U budget cuts advance in House

The bill cuts $89.2 million from the University’s two-year budget.

Michael Zittlow

The Minnesota House Ways and Means Committee passed a bill Monday that cuts $89.2 million from the University of MinnesotaâÄôs projected two-year budget and poses reductions to the state agency that provides financial aid for students.

The bill, which already went through the House Finance Committee, draws from the UniversityâÄôs projected budget increases. In 2012, $44 million of that will be cuts to Operations and Maintenance. There will be an extended $4 million cut to the schoolâÄôs Agriculture and Extension Service, as well as extended reductions to other areas like health sciences.

A similar bill will go before the state Senate Committee on Finance on Wednesday.

University Chief Financial Officer Richard Pfutzenreuter said the University had no input in the bill. The proposed cuts affect funds that would have gone toward financial aid, rehiring 75 faculty members and maintenance costs, he said.

ItâÄôs too early to tell whether the cuts will mean a tuition increase, Pfutzenreuter said.

Republican legislative leaders have said this is only the first round of budget cuts. Pfutzenreuter said round two will be “the dicey proposition for the
University.”

The bill also includes a $200 million cut to state agencies but specifies that higher education cannot be included.

But Rep. Lyndon Carlson, DFL-Crystal, said it could mean a $30 million cut to the Minnesota Office of Higher Education âÄî an agency that provided grants, work study funds and scholarships to 84,500 students in 2009.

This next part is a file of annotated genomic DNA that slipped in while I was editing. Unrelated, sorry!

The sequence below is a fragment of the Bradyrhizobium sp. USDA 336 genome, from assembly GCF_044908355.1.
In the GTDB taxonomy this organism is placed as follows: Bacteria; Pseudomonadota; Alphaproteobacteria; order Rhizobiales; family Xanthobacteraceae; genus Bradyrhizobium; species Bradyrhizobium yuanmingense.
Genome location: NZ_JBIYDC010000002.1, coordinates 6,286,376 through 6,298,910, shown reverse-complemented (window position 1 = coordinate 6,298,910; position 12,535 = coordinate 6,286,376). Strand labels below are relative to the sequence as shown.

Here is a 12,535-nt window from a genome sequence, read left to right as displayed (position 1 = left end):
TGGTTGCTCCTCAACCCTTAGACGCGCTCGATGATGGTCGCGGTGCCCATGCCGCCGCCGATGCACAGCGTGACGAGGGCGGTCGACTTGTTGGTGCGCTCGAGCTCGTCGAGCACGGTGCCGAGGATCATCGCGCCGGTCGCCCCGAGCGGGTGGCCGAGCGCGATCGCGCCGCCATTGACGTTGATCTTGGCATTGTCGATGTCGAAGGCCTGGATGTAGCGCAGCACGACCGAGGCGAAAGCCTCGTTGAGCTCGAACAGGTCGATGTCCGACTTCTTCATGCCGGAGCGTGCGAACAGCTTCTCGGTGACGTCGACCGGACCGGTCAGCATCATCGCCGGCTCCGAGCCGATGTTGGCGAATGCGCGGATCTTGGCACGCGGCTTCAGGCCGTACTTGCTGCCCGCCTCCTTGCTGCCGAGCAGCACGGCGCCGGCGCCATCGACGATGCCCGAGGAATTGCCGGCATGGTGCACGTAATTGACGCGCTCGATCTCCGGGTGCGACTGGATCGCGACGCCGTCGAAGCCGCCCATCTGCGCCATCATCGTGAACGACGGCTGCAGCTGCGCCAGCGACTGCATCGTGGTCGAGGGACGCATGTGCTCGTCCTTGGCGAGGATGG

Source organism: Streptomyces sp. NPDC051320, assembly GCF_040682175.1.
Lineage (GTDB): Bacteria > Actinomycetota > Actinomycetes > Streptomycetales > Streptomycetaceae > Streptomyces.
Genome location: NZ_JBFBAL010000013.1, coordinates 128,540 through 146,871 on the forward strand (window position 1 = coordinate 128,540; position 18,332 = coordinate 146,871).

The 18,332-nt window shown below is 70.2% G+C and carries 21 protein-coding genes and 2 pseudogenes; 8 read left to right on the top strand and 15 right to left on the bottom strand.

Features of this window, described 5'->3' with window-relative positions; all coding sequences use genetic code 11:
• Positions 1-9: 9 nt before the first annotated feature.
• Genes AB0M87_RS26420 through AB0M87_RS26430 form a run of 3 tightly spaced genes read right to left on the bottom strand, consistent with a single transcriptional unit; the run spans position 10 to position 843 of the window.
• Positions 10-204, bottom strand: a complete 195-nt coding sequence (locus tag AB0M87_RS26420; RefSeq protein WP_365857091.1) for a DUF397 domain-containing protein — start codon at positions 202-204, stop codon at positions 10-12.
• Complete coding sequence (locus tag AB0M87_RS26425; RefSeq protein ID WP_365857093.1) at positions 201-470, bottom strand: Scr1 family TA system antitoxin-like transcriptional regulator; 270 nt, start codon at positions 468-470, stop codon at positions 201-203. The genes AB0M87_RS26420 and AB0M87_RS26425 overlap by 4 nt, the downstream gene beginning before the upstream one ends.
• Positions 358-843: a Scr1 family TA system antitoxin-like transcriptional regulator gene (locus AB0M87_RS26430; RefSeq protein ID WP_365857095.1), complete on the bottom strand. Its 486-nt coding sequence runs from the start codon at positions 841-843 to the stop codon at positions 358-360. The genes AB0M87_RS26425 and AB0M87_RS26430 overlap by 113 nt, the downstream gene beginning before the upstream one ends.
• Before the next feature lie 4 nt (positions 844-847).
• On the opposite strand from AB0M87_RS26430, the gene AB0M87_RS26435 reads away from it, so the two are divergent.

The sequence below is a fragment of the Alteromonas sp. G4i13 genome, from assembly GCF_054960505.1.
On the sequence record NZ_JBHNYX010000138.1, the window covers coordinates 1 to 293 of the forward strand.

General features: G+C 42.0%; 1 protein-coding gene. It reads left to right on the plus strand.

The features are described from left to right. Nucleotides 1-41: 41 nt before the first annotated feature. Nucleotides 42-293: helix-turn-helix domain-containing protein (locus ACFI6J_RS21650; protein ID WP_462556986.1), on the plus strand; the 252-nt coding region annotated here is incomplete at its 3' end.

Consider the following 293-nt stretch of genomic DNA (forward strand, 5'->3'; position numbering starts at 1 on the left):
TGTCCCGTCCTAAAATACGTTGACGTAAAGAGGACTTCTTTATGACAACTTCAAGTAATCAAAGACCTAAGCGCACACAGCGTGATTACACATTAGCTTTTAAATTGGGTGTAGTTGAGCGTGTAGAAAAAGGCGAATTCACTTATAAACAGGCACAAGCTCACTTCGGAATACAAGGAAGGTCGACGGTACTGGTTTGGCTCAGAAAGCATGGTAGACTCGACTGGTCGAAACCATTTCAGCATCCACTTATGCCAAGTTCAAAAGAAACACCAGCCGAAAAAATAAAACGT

Cuts to the University and to the Office of Higher Education mean “lost opportunity” for students, said Carlson, who voted against the bill. The University will have to deal with the “pressure” of inflation and increasing student enrollment.

“[The University] will not be getting the kind of funding to support its growth,” Carlson said. “WeâÄôre going to see tuition increase. WeâÄôll probably see cuts in staff and faculty.”

Rep. Bob Gunther, R-Fairmont, who proposed the section of the bill that might mean cuts to the Office of Higher Education, said the bill is necessary to pull Minnesota out of financial crisis.

“If we donâÄôt do this, weâÄôre going to have to lay off a lot of people,” Gunther said.

Democrats criticized Republicans on the committee for passing a “piecemeal” bill that had “limited public input.”

Rep. Ann Lenczewski, DFL-Bloomington, complained that the bill had not been displayed on the committeeâÄôs website in time for the public to give its input.

Republicans said the bill is a responsible action to combat the stateâÄôs deficit.

“The sooner you stop spending, the more options you have,” Rep. Mary Liz Holberg, R-Lakeville, chairwoman of the Ways and Means Committee, said.